Becoming a Paralegal in Washington - WA

paralegal washingtonA 2010 survey conducted by the US Department of Labor’s Bureau of Labor Statistics showed there were more than 6,100 paralegals working throughout Washington State. Many of these legal paraprofessionals, often referred to as legal assistants, work for some of the most prestigious and best-recognized law firms in the Western US, most of which are located in the greater Seattle area, including Tacoma and Bellevue.

Paralegals in Washington enjoy a unique level of autonomy thanks to a forward-thinking initiative sponsored by area law firms, that succeeded in allowing paralegals to present court filings in lieu of an attorney for certain time-sensitive ex parte matters.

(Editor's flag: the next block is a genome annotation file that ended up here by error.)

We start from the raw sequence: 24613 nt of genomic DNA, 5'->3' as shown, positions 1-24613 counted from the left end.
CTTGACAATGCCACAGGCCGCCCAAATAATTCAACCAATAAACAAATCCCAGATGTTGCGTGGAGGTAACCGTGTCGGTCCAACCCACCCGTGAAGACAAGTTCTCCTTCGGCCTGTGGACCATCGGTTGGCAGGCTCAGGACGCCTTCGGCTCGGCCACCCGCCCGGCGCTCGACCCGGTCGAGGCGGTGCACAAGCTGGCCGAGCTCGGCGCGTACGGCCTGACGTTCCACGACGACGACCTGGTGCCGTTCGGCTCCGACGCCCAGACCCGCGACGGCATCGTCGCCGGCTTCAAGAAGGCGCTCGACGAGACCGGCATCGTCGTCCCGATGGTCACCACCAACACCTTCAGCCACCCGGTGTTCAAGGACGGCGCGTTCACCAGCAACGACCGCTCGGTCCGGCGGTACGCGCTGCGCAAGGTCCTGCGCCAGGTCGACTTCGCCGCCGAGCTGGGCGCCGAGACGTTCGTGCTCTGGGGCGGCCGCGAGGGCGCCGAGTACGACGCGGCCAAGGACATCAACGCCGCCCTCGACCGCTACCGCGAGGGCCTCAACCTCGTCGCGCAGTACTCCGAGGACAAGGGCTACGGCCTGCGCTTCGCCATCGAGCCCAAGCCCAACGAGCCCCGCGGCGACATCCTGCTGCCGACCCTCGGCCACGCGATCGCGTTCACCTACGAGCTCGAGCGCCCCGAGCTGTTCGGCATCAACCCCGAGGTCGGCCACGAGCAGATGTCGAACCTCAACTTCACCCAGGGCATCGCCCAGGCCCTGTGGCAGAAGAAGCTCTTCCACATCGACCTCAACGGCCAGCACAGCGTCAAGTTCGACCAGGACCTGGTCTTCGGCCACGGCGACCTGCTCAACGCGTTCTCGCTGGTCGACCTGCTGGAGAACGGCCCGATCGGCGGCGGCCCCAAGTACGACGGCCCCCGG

Is There Paralegal Certification in Washington State?

As is the case in most states, Washington maintains no legal requirement for becoming registered, certified, or licensed as a paralegal. As such, there is no governing body in the state in place to regulate these legal paraprofessionals.

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According to the Washington State Paralegal Association, a volunteer member professional organization, paralegals who have completed a formal course of study through ABA (American Bar Association) or non-ABA recognized programs, are more accurately referred to as “certificated”, as opposed to certified. It is an important distinction to make, as a paralegal can only become certified on a national level after completing an elective certification program.

Paralegal professional certification is pursued on a strictly volunteer basis through national programs culminating in competency-assessment exams. Participation in these programs and eligibility to sit for these exams require candidates to have a minimum level of education – typically an associate’s degree – as well as a minimum number of years of experience.